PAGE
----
Georgetown University’s Newspaper of Record since 1920

The Hoya

Georgetown University’s Newspaper of Record since 1920

The Hoya

Georgetown University’s Newspaper of Record since 1920

The Hoya

Final Days at The Tombs Loaded With Memories

Growing up in our generation, it’s hard to imagine a neighborhood bar without thinking of “Cheers.” Someplace crowded, but friendly, where the staff always keeps up a witty repartee with the customers. Someplace with a really fancy restaurant upstairs so that rich people in suits can hang out, waiting for their table, and sneer at the lack of class that we know to be just the right amount of lived-in comfort. Sometimes you want to go where everybody knows your name and they’re always glad you came.

It may not be exactly like the TV show, no one yells your name the instant you walk through the door, but The Tombs has that same sort of culture and mentality. When you’re a regular, everyone knows your face, your name, your drink of choice, your sports allegiances and even your favorite T-shirt. You truly know you’ve arrived in this category, when the person checking IDs at the door declares, for the second time, that one day he will visit a greasy fried fish shack in a tiny town on an obscure part of the Connecticut shoreline so that he can own his own neon shirt proclaiming, “Life’s good. Eat fish.”

I am, quite honestly, the last person anyone would expect to be a prospective member of the 99 Days Club. I didn’t drink at all until sophomore year, and even after that, not heavily. What tolerance I have is due almost entirely to genetics and beer has been known to give me a stomach ache long before any effects of alcohol kick in.

I’m not exactly sure why I even signed up in the first place, either, but it was probably a combination of things. There was certainly the “Everyone Else Is Doing it Factor” as five other people at my table put their names on the clipboard one night in February. There was also the fact that I’d accepted a job offer two days beforehand, making the rest of the semester seem like a formality. If all I need to do for the next few months is show up, I thought, why not show up here too? I went to The Tombs probably three nights a week anyway, not really for long, just to see who was there. Going every day would be fun, until I got bored of it, and then I would stop. I certainly didn’t sign up with the intention of actually making it through 99 days, or even half of that, really.

Figuring out why I’m still in the running is easier – still multi-layered but much less complicated – I am not a quitter. Literally, once I have invested time and effort into something, quitting it causes me psychological pain. This trait is much more useful when it comes to things like athletics and difficult classes but I just can’t turn it off when it comes to other matters.

On another level, I’m doing it for my brothers. When they graduated, the tradition didn’t exist yet, and they’re jealous. They and all their friends descended the steps into that basement barroom for much more than the last 99 days and they got nothing in return. Awe-filled e-mails were sent out, crisscrossing the country between graduates of a decade ago, reminiscing about fond memories of days gone by. I got several notes to the extent of, “You’d better do this, on behalf of all of us too.”

But really, I’m doing it because it’s fun. When I started, I expected it to be occasionally amusing, but more often a chore. Instead, I find it impossible to imagine something I’d rather do with an evening, be it Tuesday, Thursday or Saturday. I’ve gotten to spend time with old friends, the kind I made the first week of freshman year and always kept in touch with over the years, but now am closer to than ever. I’ve gotten to know an entirely new group of people and it’s sad to think I might never have met them otherwise, while at the same time elevating a group of acquaintances to a new level of friendship.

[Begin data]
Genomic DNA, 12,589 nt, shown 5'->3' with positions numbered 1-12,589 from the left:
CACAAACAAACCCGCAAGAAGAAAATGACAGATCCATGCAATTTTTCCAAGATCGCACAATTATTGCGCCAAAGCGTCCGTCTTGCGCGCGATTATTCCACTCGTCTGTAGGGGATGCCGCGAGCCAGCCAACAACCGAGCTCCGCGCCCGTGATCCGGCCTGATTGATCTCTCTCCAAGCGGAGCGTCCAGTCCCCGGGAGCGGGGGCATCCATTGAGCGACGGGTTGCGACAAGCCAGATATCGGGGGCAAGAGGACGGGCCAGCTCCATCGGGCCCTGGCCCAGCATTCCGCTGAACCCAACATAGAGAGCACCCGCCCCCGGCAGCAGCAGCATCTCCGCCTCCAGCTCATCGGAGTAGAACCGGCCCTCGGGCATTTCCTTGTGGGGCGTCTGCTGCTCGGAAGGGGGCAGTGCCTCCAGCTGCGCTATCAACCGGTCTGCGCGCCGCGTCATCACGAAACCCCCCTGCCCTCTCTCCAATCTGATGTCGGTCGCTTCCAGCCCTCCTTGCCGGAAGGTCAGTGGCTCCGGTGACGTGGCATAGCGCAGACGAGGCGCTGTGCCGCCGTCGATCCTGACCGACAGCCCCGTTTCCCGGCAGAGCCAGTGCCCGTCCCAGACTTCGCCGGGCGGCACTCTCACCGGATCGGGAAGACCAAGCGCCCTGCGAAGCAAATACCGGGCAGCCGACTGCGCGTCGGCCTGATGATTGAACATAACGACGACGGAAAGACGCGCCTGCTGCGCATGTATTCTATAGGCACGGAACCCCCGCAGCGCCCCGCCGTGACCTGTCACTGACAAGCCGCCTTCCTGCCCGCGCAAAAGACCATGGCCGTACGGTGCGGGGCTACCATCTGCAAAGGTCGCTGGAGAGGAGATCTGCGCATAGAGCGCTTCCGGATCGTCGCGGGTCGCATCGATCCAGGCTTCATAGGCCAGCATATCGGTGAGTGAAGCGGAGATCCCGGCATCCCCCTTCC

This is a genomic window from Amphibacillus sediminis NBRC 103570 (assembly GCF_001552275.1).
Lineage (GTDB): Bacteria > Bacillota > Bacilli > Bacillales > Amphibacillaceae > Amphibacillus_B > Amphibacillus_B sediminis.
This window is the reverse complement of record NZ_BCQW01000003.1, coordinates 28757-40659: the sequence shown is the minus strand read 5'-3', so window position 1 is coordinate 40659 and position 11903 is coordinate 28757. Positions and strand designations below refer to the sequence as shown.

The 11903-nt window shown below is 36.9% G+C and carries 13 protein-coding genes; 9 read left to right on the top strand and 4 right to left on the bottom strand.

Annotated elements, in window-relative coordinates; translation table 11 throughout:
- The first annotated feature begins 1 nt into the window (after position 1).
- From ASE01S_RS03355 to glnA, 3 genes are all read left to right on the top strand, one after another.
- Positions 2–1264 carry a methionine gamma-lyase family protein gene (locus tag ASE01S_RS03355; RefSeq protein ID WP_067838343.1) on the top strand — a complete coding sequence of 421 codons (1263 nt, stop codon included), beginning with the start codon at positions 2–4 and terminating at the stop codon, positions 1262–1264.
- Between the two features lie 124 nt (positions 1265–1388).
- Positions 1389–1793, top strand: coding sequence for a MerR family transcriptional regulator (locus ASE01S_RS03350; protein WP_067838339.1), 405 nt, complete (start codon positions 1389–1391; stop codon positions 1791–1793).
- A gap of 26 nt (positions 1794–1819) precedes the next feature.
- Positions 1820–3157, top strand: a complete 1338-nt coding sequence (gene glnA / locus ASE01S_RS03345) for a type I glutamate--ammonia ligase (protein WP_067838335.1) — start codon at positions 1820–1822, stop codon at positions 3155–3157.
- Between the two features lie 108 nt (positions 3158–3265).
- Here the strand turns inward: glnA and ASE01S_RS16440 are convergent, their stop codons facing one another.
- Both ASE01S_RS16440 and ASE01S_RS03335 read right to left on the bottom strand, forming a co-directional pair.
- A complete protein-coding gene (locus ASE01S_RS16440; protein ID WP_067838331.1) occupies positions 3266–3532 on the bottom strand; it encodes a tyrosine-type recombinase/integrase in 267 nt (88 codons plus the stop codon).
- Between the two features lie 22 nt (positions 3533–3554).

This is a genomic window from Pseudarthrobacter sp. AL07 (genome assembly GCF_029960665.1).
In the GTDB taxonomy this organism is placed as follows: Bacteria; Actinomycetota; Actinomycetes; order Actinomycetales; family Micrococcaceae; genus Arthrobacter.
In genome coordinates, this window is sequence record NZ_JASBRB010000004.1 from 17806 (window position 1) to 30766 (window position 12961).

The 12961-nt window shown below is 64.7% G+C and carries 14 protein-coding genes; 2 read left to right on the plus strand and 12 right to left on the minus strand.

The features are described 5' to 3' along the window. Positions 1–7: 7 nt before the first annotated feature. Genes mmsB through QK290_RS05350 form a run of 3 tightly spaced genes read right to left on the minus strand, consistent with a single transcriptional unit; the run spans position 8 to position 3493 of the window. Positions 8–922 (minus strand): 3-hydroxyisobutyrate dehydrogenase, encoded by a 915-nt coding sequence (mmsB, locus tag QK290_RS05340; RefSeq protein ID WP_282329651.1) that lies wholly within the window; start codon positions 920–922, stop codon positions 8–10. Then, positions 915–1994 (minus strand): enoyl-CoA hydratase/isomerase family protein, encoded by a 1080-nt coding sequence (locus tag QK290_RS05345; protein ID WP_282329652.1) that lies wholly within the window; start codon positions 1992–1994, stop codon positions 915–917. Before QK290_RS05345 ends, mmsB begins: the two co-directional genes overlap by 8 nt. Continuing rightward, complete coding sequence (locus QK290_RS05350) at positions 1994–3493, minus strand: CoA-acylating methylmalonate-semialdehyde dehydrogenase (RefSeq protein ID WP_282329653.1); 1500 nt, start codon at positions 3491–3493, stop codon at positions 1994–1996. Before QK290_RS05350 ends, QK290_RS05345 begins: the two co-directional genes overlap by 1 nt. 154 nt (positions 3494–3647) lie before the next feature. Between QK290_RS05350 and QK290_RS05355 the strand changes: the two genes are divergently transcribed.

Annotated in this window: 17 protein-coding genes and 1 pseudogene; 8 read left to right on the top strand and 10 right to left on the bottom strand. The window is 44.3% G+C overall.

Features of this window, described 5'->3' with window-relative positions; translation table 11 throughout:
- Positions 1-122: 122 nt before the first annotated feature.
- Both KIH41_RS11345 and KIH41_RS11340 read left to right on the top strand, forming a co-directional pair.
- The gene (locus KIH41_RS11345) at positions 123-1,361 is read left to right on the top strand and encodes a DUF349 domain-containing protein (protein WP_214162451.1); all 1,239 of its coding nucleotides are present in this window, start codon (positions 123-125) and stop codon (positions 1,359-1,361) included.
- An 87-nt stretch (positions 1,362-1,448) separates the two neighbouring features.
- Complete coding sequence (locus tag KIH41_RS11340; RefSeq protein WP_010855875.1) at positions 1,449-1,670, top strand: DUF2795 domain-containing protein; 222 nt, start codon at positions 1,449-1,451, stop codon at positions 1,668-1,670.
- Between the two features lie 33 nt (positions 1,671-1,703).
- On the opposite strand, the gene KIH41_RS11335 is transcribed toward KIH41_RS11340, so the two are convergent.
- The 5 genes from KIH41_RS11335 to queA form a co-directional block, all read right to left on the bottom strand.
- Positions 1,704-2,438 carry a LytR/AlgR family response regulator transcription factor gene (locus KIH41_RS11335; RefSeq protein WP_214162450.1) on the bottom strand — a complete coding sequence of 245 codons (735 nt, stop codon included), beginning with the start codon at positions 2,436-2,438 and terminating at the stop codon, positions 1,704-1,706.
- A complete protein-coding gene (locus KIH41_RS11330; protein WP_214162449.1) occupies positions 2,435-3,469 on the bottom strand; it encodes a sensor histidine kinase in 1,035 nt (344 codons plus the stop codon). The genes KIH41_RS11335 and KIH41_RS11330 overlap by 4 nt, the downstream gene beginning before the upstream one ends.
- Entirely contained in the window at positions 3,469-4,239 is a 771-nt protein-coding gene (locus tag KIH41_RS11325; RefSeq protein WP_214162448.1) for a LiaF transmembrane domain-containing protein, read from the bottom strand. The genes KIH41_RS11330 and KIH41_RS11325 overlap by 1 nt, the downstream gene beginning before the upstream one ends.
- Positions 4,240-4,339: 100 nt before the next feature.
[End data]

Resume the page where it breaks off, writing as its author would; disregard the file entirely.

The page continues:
I’ve heard it repeatedly said that only losers do 99 Days and I couldn’t disagree more. If you asked the seniors sitting on barstools every night what they’re doing after graduation, you’d get a host of impressive answers and probably more definitive ones than if you took a random sampling of the class. And no, most participants don’t whittle their lives away throwing back pitchers of Busch Light from dinner until closing. They go in, have a drink or dinner, chat with the bartender for a bit – they’re old friends by now, of course – and make a round of the room, stopping at a few tables. And then they leave. They go home to their homework or their job search, and not in an alcoholic stupor.

Is 99 Days nothing more than the greatest marketing scheme ever? aybe. After all, you still have to buy the T-shirt you earn at the end. And yes, buying something every night does add up, but not in the way you’d expect. You tend to forgo those massive expenditures that accumulate with hours at a bar. Instead, you go in for 20 minutes worth of chatting and leave with a $1.50 tab – one beer. Or you nurse an iced tea all night, and when you’re a regular that means they just bring you the pitcher and a couple of straws stuck together, a little ice and a few lemons added for garnish.

Really, though, what you’re buying is memories; memories you will recall in e-mails to younger friends 10 years from now. You’re buying the right to have pet names for drinks that everyone behind the bar understands instantly. You’re paying in to get a high five or a hug when you get there and when you leave and to have your license only checked as a formality. And to have a place where everybody knows your name.

Mary Goundrey is a senior in the College and a former Editor in Chief of THE HOYA. She can be reached at goundreythehoya.com. This is Goundrey’s last column.

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